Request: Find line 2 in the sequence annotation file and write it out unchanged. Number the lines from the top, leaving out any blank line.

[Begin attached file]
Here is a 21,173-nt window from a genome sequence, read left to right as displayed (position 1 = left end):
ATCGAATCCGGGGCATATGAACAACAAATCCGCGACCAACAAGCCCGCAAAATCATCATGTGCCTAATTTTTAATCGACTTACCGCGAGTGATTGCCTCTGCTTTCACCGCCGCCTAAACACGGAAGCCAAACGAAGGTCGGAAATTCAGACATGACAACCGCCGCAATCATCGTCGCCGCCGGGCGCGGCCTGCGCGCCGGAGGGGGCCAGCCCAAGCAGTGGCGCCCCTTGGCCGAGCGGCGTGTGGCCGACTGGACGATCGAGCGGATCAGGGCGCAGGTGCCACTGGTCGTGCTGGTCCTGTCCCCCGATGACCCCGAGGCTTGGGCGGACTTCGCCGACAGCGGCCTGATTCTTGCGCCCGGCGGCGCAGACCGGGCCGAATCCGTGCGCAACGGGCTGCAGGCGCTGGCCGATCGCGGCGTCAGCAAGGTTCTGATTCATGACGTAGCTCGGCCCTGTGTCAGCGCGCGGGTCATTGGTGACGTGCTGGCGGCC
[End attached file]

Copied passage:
ATCGAATCCGGGGCATATGAACAACAAATCCGCGACCAACAAGCCCGCAAAATCATCATGTGCCTAATTTTTAATCGACTTACCGCGAGTGATTGCCTCTGCTTTCACCGCCGCCTAAACACGGAAGCCAAACGAAGGTCGGAAATTCAGACATGACAACCGCCGCAATCATCGTCGCCGCCGGGCGCGGCCTGCGCGCCGGAGGGGGCCAGCCCAAGCAGTGGCGCCCCTTGGCCGAGCGGCGTGTGGCCGACTGGACGATCGAGCGGATCAGGGCGCAGGTGCCACTGGTCGTGCTGGTCCTGTCCCCCGATGACCCCGAGGCTTGGGCGGACTTCGCCGACAGCGGCCTGATTCTTGCGCCCGGCGGCGCAGACCGGGCCGAATCCGTGCGCAACGGGCTGCAGGCGCTGGCCGATCGCGGCGTCAGCAAGGTTCTGATTCATGACGTAGCTCGGCCCTGTGTCAGCGCGCGGGTCATTGGTGACGTGCTGGCGGCC